Part of the Johns Hopkins University Press’s “How Things Worked” series, Ronald H. Bayor’s Encountering Ellis Island: How European Immigrants Entered America details what it was like to navigate the Ellis Island bureaucracy. Over five chapters and an epilogue, Bayor elucidates the means by which immigrants left their European villages; what it was like to be processed at Ellis Island; the difficulties of detention and facing deportation; staff attitudes towards their work; and immigrants’ responses to their new country. Drawing on oral history, interviews, and published first-hand accounts, Bayor uses immigrants’ own words to relay the jumble of heartache, fear, and excitement that came with leaving Europe for America.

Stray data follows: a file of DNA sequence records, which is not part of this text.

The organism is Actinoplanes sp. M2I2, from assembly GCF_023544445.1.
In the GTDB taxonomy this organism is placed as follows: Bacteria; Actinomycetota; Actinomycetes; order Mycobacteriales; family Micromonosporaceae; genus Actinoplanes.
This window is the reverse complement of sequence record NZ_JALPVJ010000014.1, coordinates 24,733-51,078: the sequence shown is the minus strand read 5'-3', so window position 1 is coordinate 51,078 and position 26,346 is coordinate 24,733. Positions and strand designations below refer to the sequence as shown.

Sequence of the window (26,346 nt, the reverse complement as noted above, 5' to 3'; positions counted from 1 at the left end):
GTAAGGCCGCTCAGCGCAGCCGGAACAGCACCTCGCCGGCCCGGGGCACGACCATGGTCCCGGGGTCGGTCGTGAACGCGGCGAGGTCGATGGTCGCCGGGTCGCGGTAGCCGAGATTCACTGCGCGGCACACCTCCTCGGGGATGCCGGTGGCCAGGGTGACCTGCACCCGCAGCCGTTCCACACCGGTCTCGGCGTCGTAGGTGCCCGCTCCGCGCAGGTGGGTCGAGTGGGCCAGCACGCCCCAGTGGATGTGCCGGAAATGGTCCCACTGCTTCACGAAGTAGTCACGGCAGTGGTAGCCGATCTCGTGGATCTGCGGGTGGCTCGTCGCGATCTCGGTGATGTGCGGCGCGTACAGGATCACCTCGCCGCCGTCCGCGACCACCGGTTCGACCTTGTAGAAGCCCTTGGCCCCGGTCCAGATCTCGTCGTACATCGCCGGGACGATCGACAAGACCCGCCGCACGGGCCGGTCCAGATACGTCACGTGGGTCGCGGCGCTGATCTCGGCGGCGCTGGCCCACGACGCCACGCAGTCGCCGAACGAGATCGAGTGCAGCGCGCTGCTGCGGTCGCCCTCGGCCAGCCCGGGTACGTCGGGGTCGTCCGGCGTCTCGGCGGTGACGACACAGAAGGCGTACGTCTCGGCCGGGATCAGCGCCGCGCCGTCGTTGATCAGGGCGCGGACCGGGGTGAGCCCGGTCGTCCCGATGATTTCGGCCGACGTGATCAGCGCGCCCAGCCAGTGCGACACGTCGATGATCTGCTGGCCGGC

Ellis Island was not the United States’ only immigration station, but it was its most active. Over 14 million people were processed there between its opening in 1892 and the passage of legislation in 1924 that curtailed European immigration. Questions about how to vet all of those people and whom to let in and why, Bayor contends, should be studied for the sake of gaining perspective on present-day immigration questions. Despite the book’s title, Bayor makes significant comparisons between Ellis Island and Angel Island, the primary inspection point for Asians.